Save Your Buckyballs!
My oldest is sick, so, since I’m not getting much done today anyway, I feel the need to pen a quick defense of Buckyballs, maybe the world’s greatest toy for everybody who is ever bored, ever. They call themselves an “adult toy,” to make clear that it is not for children. I can’t use that term because I’m a sex-educator, so an “adult toy,” to me, is a sex toy. So let’s just say that Buckyballs, like most of the balls that I am fond of, are best suited for adult play. (Mmmmm, balls.)
Buckyballs, if you don’t know, are incredibly strong magnets that you can fondle and shape into pretty much anything your bored and easily distracted mind can imagine. I could go on about the importance of abstract play in developmental psychology, for both children and adults, but that’s not really at issue here. What is at issue is the idea that the CPSC should outlaw anything that could potentially harm a child. And a culture of adults who litigate and blame others for things that are either genuine accidents, or the result of lazy parenting.
Go ahead and get mad at me for suggesting that when a kid eats a magnet, there probably should have been a parent watching the kid, or keeping the magnet out of the kid’s reach. Or for suggesting that “shit happens.” Because it does. Especially if you have kids – even if you are paying attention. I have kids. 3 of them. One of them is a toddler. She hasn’t hurt herself on any of the myriad things that can be found in our house.
Anyway, the CPSC is trying to shut them down because the magnets pose a risk to kids, if swallowed. This, after years of working with the CPSC to cover their packaging in warning labels, making clear that not only are Buckyballs NOT kid’s toys, it’s a bad idea to let your kids eat them. (Duh.) Despite 100% compliance, the CPSC is trying to take them off the market altogether.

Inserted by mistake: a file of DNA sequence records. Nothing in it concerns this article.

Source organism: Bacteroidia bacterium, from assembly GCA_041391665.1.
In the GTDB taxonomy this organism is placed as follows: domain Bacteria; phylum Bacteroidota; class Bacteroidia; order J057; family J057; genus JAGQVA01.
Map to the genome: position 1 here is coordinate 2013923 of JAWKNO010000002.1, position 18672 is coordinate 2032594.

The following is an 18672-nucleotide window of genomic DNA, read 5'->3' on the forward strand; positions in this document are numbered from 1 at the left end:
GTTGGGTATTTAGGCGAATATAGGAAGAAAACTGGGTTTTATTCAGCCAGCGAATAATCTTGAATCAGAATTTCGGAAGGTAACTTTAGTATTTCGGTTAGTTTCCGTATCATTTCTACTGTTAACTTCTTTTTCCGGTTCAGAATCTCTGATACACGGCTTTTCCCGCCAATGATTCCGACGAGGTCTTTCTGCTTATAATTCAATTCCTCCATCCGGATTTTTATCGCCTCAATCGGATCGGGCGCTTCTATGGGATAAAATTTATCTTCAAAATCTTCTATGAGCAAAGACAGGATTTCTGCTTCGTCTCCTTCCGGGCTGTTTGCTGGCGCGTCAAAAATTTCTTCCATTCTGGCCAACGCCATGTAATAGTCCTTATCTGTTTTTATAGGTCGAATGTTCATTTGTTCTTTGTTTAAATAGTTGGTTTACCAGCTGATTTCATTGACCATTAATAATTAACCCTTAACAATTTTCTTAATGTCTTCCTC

So, since I’m being lazy (and my oldest kid is at home with the flu, and I can’t figure out who to sue about it,) I am going to give you a list of things that my toddler could probably hurt herself with, all within 15 feet of me.
1) My glass of water. Glass poses an almost unparalleled threat to the safety of children, and should almost certainly be banned. Should they drop a glass, or knock one off a table, the shards could easily cause, abrasions, cuts, loss of an eye, or even death if a vein is cut just right.
The American Pediatric Association suggests the following:
It is almost impossible for a curious and active child to avoid some scrapes and minor cuts, but there are things you can do to decrease the number your child will have and to minimize their severity. Keep potentially dangerous objects like sharp knives, easily breakable glass objects, and firearms out of his reach. When he gets old enough to use knives and scissors himself, teach him how to handle them properly and insist that they be used safely. At regular intervals make a safety check of your house, garage, and yard. If you find objects that are potentially dangerous because your child is older and can get into them, store them securely out of his reach.
But I don’t think that’s good enough. Clearly, the CPSC should ban drinking glasses.
2) The canned air that I use to clean my electronics and camera equipment. Hell, kids get high on the stuff, and what if my toddler was looking at it and she squirted it straight in her eye? Blind? There is a warning on it, (just 1, not the FIVE that Buckyballs has on their packaging) that says “KEEP AWAY FROM CHILDREN. INTENTIONAL MISUSE BY DELIBERATELY INHALING CONTENTS MAY BE FATAL.” Fatal. As in, dead.
Not like having a magnet work its way through your body, and into the toilet, in tact, kinda like a corn kernel. And it will still work! Corn can’t do that! Anyway, ban the canned air, that shit can blind you – kill you, even!
Yes, a 3 year-old in Oregon ate 37 Buckyballs, and it fucked her up, temporarily. She had to have surgery, the works. I know the gang at Buckyballs is too kind to say it, but I’ll say it – where were the parents when their child was eating 37 magnets? Do you know how long that would take? Long enough to break a glass and use a can of compressed air to spread sole-shattering shards all over the damned place, that’s how long.
As far as I know, all the other magnet-munchers have just pooped them out. Still working.